Impact of the Great Depression
With the onset of the Great Depression, the new social and economic projects of the 1920s to commodify leisure, expand work into previously free activities, and perpetually expand economic need appeared to many to have reached dead ends. The massive unemployment of the 1930s demonstrated to people such as William Green, president of the American Federation of Labor, that "free time will come, the only choice is unemployment or leisure" (Hunnicutt, 1988, pp. 77, 103).
Just as they had done in the early 1920s, observers concluded that the economic dislocation that was the Great Depression resulted from overproduction—from industry producing more than people were willing to work for and buy. The New Economic Gospel of Consumption appeared to be a false testament. Industrial progress naturally entailed increasing freedom from work. There was no way around more free time. Inexorably it would come, either in the healthy form of leisure or the disastrous form of massive unemployment.
The depression hit the new forms of commodified leisure hard. For example, attendance at baseball games and movies sagged alarmingly. The movie industry overextended its capital investment, trying to retain its customer base with new theaters and the new "talkies" technology, more than tripling its debt. Still, during the first years of the depression, movie attendance and revenues fell more than 40 percent. The industry faced bankruptcy. More than a third of the nation's theaters closed. Struggling to keep their customers, theaters slashed ticket prices, offered double features, give-away gimmicks, and lottery schemes. Baseball followed suit, offering more entertainment (doubleheaders, night games) at lower prices. As commodified forms of leisure failed, public leisure services thrived: noncommercial activities and nonprofit organizations expanded. Unable to afford the new and expensive, "goods-intensive" (a spending ratio requiring more goods and less free time) recreation, Americans began to turn to "time-intensive" (fewer goods to more time) leisure activities. Attending public facilities, visiting parks, reading, engaging in conversations, playing games at home, participating in community activities (dances, sports, band concerts, etc.) began replacing seeing movies, going to restaurants, motoring, and so forth.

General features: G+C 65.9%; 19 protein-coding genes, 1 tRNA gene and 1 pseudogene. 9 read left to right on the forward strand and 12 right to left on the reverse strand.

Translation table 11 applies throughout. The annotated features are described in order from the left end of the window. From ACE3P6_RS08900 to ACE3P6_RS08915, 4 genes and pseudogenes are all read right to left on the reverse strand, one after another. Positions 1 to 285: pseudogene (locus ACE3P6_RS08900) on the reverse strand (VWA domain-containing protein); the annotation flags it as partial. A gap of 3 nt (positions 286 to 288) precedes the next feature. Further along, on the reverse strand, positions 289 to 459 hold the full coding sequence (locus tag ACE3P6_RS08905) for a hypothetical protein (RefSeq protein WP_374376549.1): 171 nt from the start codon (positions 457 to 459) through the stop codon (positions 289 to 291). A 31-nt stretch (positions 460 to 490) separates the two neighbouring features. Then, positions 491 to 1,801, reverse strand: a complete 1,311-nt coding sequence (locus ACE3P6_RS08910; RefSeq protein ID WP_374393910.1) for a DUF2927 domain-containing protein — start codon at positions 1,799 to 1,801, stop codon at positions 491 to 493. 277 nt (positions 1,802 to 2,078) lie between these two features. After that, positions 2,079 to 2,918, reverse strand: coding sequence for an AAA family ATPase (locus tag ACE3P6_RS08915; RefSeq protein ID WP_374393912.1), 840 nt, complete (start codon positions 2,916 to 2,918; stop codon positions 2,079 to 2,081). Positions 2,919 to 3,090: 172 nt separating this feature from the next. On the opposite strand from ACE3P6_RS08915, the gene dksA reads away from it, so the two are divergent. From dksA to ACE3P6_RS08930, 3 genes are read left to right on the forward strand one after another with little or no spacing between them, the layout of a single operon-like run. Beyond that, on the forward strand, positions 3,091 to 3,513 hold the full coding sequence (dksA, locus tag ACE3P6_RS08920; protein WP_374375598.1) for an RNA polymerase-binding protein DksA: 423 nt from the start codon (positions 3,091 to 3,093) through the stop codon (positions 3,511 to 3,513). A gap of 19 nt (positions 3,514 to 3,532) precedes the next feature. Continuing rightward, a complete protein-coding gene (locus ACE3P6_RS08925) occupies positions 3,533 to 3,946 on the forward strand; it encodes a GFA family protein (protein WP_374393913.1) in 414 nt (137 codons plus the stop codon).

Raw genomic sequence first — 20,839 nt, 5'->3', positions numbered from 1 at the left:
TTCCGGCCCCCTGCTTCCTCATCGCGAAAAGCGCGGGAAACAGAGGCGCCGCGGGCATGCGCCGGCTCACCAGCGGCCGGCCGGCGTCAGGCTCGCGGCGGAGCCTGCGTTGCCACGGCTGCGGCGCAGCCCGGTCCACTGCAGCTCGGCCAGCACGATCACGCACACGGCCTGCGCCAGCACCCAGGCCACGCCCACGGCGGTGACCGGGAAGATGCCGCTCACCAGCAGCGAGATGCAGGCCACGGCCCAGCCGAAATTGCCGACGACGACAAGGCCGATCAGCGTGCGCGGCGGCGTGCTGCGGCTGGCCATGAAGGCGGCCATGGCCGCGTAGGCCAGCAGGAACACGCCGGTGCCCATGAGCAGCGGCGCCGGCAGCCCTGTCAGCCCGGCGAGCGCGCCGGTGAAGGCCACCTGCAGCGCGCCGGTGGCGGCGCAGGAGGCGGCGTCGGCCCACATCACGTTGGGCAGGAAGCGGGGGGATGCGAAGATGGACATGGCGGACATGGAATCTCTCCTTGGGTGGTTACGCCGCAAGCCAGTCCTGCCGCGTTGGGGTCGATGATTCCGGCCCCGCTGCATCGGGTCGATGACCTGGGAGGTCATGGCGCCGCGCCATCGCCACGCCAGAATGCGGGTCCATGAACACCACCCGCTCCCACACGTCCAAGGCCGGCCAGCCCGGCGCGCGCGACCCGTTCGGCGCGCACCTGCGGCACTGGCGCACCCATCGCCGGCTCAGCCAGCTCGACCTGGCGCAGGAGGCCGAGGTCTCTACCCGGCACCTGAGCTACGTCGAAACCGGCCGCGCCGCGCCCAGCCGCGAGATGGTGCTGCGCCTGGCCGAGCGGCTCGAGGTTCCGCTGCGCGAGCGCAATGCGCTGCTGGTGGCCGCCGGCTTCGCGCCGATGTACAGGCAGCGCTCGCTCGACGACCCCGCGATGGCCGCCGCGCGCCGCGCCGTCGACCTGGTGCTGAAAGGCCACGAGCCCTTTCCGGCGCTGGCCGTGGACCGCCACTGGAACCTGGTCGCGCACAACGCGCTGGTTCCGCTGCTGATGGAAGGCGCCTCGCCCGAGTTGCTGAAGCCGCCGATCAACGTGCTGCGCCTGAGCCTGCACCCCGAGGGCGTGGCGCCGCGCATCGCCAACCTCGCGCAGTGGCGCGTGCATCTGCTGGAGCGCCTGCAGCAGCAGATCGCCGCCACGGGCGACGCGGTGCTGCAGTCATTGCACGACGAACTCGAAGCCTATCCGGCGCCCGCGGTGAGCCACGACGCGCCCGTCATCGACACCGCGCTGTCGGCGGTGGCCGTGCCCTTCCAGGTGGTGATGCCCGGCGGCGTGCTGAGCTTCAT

The movement away from leisure spending, and toward less expensive forms of recreation is hard to document. Few records exist that note such changes nationally. One hard historical fact is clear, however: recreation spending lagged far behind leisure's increase during the 1930s.